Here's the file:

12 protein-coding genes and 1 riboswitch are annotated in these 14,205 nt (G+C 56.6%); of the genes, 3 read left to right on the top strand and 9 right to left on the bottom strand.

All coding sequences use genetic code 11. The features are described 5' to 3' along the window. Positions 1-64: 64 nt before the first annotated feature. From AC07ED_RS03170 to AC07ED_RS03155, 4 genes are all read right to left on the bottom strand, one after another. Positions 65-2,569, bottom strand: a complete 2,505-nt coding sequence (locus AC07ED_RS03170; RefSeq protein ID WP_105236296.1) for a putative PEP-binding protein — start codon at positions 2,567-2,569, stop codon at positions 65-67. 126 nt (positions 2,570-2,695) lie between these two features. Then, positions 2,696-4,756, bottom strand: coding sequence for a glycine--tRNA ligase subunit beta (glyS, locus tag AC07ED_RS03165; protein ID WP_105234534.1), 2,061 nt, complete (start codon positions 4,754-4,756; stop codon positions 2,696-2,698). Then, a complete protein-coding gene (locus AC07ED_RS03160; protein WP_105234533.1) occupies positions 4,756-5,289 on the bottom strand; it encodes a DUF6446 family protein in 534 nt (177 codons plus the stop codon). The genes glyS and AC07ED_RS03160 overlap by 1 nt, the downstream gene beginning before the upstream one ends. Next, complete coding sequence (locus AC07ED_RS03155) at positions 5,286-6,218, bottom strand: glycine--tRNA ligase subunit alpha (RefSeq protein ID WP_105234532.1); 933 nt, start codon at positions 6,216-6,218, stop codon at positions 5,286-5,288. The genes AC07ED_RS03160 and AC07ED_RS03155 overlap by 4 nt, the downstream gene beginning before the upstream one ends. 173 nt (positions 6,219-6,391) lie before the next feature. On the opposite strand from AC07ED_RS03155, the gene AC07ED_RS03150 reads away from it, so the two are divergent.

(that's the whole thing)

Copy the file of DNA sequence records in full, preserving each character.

12 protein-coding genes and 1 riboswitch are annotated in these 14,205 nt (G+C 56.6%); of the genes, 3 read left to right on the top strand and 9 right to left on the bottom strand.

All coding sequences use genetic code 11. The features are described 5' to 3' along the window. Positions 1-64: 64 nt before the first annotated feature. From AC07ED_RS03170 to AC07ED_RS03155, 4 genes are all read right to left on the bottom strand, one after another. Positions 65-2,569, bottom strand: a complete 2,505-nt coding sequence (locus AC07ED_RS03170; RefSeq protein ID WP_105236296.1) for a putative PEP-binding protein — start codon at positions 2,567-2,569, stop codon at positions 65-67. 126 nt (positions 2,570-2,695) lie between these two features. Then, positions 2,696-4,756, bottom strand: coding sequence for a glycine--tRNA ligase subunit beta (glyS, locus tag AC07ED_RS03165; protein ID WP_105234534.1), 2,061 nt, complete (start codon positions 4,754-4,756; stop codon positions 2,696-2,698). Then, a complete protein-coding gene (locus AC07ED_RS03160; protein WP_105234533.1) occupies positions 4,756-5,289 on the bottom strand; it encodes a DUF6446 family protein in 534 nt (177 codons plus the stop codon). The genes glyS and AC07ED_RS03160 overlap by 1 nt, the downstream gene beginning before the upstream one ends. Next, complete coding sequence (locus AC07ED_RS03155) at positions 5,286-6,218, bottom strand: glycine--tRNA ligase subunit alpha (RefSeq protein ID WP_105234532.1); 933 nt, start codon at positions 6,216-6,218, stop codon at positions 5,286-5,288. The genes AC07ED_RS03160 and AC07ED_RS03155 overlap by 4 nt, the downstream gene beginning before the upstream one ends. 173 nt (positions 6,219-6,391) lie before the next feature. On the opposite strand from AC07ED_RS03155, the gene AC07ED_RS03150 reads away from it, so the two are divergent.